The Student Playlist

Showcasing the Best New Music, Curating the Classics

PREVIEW: Gigs of the Week in Leeds, August 18th-24th

Dirty Projectors @ Leeds University, Monday 20th August

Dirty Projectors are a New York based band whose eclectic music brings a breath of fresh air onto the indie rock music scene. A creation of Dave Longstreth, a former Yale University student, Dirty Projectors have long been one of the most interesting acts in indie music, showcasing an ability to step out of their genre and incorporate different influences into their sound, such as pop and R&B on their latest album Lamp Lit Prose, awarded Best New Music last month here.When it comes to their live performances, Dirty Projectors need to be appreciated for their harmonically dense and complex shows, as well as the fun and infectious atmosphere.

Kevin Morby @ Brudenell Social Club, Tuesday 21st August

A former frontman of The Babies and a guitarist with Woods, Kevin Morby is currently exploring the paths of his solo career. He released his debut solo album Harlem River in 2013, followed by three more records, the latest one being the excellent City Music from 2017. Morby’s music is atmospheric and lyrically stirring, often contemplative and intimate. His songs can move the imagination when he sings in a confident yet weary manner. Surely influenced by the great singer-songwriters of the ‘60s and ‘70s, such as Leonard Cohen and Bob Dylan, Morby also possesses the ability to see the small things in life and turn them into songs – would anybody want to miss hearing that live?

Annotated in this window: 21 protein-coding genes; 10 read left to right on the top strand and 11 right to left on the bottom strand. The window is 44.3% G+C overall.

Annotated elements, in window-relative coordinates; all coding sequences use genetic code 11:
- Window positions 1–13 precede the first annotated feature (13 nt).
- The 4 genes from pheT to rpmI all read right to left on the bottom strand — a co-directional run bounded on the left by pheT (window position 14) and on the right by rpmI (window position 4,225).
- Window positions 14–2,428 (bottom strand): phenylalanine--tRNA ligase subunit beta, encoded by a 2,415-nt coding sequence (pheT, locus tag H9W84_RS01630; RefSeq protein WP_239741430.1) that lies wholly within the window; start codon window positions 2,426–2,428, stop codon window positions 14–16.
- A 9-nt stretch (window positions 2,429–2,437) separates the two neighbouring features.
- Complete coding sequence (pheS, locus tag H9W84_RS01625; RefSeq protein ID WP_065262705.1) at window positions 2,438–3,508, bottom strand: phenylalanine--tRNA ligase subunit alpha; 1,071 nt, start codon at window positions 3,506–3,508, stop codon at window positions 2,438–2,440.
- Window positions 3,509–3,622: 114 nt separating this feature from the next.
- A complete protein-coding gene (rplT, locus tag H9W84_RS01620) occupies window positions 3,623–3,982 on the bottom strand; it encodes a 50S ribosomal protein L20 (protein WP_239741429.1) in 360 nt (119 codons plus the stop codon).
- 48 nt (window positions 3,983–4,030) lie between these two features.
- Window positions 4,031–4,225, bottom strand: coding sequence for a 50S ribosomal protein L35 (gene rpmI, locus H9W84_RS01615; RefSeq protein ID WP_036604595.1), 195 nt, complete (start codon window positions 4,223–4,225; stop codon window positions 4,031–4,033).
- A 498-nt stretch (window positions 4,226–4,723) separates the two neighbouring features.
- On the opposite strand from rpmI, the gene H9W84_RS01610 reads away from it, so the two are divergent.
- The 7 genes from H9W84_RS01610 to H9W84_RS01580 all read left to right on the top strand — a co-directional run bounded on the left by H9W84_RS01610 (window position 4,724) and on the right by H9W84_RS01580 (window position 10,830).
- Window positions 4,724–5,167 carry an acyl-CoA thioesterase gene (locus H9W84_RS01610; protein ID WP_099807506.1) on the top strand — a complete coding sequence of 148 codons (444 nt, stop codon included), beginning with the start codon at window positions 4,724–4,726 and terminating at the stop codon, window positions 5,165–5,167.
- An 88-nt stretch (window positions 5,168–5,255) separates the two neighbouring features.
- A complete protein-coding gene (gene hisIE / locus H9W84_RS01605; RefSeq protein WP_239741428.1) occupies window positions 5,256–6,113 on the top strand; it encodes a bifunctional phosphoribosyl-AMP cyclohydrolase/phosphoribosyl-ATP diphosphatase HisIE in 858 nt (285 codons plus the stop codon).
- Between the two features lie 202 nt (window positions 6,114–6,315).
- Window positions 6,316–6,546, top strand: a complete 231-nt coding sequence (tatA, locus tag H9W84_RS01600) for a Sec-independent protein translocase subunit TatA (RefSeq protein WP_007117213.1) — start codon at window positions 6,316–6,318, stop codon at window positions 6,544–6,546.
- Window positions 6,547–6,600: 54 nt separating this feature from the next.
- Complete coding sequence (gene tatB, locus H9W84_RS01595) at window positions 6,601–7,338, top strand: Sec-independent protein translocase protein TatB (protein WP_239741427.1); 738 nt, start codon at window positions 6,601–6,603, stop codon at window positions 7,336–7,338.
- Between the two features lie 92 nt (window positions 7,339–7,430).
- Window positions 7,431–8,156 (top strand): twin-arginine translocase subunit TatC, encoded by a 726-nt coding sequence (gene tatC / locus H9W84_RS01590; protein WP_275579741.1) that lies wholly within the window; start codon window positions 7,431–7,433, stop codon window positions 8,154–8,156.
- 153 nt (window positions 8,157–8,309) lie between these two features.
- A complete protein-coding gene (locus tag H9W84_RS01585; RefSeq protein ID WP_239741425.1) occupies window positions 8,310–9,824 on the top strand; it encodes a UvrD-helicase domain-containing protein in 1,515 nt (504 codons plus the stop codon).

Pussy Riot @ Leeds University, Wednesday 22nd August

Pussy Riot don’t really need an introduction, being one of the most controversial and loudly outspoken feminist collectives of our time. With their performance, the Russian protest punk rock group is trying to spread out a message – against capitalism, discrimination and most importantly, against Vladimir Putin. After three members of the group were imprisoned for two years in 2012 for a performance at Moscow’s Cathedral of Christ the Savior, Pussy Riot gained international attention, also on a political background. Today, the remaining members of the group perform to share their zeal for “freedom and truth,” combining elements of punk and electronica, theatre performance, and adding politically charged messages.

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